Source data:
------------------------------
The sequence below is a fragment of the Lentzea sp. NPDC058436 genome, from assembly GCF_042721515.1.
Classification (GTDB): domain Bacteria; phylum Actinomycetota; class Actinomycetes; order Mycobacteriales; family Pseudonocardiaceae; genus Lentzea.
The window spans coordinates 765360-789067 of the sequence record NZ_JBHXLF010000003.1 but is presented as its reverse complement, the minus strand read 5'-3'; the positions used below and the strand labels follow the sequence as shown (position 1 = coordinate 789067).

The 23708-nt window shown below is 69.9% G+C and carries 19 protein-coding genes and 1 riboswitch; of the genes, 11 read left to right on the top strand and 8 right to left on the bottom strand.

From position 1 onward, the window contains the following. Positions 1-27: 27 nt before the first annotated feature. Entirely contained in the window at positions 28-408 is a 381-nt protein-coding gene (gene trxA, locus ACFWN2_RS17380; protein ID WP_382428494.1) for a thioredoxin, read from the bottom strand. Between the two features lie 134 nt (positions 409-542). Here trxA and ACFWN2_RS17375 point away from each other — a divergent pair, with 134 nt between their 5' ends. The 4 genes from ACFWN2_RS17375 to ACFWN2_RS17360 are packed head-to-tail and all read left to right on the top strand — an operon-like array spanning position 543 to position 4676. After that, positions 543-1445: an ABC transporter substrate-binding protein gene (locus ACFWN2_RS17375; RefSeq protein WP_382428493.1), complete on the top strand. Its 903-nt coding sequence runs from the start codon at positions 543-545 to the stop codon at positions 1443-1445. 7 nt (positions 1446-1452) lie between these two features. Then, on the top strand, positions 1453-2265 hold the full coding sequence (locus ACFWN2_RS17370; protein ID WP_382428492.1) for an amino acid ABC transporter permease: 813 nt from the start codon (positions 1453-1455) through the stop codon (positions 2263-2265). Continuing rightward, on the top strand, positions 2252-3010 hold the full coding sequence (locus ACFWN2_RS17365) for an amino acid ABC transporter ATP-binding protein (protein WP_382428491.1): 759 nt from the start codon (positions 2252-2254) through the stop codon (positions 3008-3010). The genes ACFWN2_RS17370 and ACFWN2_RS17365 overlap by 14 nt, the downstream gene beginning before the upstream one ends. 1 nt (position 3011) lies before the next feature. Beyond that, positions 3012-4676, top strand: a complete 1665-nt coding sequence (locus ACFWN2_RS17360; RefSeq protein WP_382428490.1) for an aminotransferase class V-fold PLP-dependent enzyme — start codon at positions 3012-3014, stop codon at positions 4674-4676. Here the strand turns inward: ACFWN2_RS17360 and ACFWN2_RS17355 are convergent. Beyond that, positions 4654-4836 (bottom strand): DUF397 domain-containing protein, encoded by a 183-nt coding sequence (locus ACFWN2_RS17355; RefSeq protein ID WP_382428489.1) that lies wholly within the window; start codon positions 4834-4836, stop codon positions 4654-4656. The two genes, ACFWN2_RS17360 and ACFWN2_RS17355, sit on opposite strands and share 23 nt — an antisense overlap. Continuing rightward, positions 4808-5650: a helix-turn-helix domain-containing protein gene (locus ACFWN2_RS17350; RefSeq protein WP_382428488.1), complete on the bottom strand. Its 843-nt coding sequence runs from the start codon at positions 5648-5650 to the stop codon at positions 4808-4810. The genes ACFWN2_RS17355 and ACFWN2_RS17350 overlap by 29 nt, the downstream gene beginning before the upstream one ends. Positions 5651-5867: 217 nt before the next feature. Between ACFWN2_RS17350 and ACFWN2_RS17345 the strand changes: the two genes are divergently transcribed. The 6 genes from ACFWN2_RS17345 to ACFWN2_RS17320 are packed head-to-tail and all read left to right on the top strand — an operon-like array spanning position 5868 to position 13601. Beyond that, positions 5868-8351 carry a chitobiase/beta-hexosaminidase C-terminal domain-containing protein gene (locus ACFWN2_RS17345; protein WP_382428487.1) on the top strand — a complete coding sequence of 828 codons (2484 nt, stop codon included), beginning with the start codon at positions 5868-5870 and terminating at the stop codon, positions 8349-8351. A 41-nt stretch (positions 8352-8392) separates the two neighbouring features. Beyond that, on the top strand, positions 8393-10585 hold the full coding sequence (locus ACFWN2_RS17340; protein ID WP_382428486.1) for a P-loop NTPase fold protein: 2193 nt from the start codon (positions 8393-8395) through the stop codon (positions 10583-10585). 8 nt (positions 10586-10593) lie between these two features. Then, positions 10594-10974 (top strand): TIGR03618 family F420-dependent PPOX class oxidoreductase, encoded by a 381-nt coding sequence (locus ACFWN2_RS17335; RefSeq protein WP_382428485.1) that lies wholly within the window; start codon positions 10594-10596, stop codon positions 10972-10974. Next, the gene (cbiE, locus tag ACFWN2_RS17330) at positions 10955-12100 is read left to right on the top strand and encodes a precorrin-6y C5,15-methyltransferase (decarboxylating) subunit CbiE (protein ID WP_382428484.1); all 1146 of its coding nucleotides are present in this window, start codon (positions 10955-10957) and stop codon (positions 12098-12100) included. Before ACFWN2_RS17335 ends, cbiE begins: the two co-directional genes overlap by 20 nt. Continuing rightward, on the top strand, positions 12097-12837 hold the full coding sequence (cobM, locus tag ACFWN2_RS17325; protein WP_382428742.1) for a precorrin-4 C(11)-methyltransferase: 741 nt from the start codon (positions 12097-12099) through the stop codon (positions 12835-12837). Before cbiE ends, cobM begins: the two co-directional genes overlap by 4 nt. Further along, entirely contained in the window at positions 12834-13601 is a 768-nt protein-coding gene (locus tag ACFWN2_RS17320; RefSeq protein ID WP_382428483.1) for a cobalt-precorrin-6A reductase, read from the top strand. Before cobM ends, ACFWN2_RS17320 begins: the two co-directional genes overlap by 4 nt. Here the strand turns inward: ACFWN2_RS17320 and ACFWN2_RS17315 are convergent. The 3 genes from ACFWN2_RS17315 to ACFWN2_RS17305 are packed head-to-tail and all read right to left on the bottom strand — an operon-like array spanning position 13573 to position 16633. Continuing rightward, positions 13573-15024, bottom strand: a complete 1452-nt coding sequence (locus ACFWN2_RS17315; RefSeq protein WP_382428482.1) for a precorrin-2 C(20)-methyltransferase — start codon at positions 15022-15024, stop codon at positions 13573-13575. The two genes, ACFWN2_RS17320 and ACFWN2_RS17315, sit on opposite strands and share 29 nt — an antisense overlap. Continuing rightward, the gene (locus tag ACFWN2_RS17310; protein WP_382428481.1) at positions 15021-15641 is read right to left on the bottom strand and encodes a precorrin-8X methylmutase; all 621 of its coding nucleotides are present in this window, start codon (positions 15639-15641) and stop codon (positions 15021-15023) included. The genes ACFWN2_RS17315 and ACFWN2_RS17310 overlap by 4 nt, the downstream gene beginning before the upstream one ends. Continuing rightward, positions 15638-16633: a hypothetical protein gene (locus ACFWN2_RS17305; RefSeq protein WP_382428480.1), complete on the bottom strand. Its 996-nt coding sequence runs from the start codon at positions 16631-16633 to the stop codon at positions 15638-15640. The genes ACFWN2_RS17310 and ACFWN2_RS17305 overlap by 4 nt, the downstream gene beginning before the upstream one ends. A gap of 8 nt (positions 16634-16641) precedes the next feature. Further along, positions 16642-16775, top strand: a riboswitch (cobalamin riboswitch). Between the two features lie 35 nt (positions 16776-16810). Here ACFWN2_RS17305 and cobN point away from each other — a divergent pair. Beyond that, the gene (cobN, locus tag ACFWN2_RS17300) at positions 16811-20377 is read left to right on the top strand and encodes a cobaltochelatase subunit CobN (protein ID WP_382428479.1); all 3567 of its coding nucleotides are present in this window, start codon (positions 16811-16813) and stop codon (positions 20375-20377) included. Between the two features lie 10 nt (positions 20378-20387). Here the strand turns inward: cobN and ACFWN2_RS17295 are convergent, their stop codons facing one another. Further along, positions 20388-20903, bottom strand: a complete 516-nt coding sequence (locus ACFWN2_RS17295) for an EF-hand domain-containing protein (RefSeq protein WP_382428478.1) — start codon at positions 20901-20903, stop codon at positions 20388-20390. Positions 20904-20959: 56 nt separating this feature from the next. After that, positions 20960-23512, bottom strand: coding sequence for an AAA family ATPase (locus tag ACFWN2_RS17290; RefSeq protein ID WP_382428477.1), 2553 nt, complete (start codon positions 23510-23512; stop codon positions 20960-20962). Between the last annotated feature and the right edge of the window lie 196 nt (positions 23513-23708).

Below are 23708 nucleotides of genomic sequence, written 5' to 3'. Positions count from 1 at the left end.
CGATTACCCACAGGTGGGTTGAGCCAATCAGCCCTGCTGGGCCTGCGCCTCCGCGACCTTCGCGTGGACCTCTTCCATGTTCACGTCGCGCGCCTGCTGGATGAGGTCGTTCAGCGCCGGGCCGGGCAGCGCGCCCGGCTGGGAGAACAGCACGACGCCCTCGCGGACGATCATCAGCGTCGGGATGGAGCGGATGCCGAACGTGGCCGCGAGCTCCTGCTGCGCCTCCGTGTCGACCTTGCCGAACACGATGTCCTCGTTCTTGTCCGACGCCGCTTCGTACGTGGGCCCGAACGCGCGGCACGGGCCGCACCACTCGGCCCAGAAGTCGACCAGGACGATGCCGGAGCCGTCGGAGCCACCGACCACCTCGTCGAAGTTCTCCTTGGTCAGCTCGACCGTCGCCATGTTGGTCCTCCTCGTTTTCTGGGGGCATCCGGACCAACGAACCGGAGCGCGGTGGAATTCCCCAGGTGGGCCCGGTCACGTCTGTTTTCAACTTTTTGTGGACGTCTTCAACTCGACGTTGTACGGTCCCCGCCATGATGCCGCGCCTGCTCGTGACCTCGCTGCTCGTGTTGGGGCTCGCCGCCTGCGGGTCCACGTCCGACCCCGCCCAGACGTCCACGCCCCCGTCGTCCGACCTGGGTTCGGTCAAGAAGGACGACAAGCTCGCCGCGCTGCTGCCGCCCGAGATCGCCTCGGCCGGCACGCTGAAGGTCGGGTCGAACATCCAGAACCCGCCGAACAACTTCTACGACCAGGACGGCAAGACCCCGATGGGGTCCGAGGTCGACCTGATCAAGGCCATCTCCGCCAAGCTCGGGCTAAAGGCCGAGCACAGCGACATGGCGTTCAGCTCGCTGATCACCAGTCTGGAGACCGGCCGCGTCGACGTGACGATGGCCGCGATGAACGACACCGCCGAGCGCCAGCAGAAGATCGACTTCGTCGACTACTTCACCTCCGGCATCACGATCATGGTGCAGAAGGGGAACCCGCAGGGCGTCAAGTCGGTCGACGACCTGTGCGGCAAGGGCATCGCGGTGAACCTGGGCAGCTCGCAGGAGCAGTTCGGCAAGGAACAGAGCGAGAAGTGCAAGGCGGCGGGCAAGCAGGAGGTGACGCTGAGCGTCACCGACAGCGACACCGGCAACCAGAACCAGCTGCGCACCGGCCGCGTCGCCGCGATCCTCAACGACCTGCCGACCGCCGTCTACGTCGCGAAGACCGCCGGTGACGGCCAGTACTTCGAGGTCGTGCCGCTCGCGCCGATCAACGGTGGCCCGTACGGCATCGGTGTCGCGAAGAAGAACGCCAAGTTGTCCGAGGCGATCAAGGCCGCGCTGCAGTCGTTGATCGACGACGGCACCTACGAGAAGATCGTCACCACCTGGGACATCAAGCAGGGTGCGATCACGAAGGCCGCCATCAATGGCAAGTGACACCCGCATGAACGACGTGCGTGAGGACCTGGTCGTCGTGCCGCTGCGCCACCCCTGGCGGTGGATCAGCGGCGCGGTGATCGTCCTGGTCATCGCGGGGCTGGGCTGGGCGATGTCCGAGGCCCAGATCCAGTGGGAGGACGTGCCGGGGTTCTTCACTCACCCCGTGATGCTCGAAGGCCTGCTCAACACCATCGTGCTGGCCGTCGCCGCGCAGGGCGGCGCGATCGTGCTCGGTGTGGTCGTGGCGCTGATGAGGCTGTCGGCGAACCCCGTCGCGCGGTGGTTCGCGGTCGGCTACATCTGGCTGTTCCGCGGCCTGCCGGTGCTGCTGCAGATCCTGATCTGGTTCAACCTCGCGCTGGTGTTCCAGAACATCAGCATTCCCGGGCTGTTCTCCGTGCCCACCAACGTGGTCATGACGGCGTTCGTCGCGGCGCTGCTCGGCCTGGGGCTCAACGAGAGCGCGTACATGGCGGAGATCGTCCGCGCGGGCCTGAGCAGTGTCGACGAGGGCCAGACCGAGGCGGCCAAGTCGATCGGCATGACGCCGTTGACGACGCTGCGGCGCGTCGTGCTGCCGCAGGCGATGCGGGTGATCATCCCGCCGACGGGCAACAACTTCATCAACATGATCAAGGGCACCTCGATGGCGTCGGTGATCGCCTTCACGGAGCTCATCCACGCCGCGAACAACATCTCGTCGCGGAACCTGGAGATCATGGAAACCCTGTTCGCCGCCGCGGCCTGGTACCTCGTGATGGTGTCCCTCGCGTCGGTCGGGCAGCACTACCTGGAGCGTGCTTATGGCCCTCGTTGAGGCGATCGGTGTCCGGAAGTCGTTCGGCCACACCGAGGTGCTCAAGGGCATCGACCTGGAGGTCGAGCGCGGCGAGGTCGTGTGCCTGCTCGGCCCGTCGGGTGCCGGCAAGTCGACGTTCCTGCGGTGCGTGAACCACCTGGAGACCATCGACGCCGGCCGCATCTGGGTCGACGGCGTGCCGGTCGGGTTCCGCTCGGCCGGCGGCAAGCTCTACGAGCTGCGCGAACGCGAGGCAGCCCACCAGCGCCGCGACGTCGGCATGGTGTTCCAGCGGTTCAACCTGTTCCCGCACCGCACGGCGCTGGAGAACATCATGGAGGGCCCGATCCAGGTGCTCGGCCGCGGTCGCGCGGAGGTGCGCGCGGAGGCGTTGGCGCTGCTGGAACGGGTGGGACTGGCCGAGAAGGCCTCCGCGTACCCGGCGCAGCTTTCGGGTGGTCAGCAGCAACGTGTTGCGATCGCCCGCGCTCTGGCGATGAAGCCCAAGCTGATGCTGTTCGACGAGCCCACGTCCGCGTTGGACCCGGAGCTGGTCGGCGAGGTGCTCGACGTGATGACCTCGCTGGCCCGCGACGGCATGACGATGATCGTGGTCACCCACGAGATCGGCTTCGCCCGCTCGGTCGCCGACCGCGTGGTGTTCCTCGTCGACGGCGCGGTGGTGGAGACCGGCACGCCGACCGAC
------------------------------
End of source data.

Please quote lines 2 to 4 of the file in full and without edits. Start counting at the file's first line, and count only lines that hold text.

Classification (GTDB): domain Bacteria; phylum Actinomycetota; class Actinomycetes; order Mycobacteriales; family Pseudonocardiaceae; genus Lentzea.
The window spans coordinates 765360-789067 of the sequence record NZ_JBHXLF010000003.1 but is presented as its reverse complement, the minus strand read 5'-3'; the positions used below and the strand labels follow the sequence as shown (position 1 = coordinate 789067).

The 23708-nt window shown below is 69.9% G+C and carries 19 protein-coding genes and 1 riboswitch; of the genes, 11 read left to right on the top strand and 8 right to left on the bottom strand.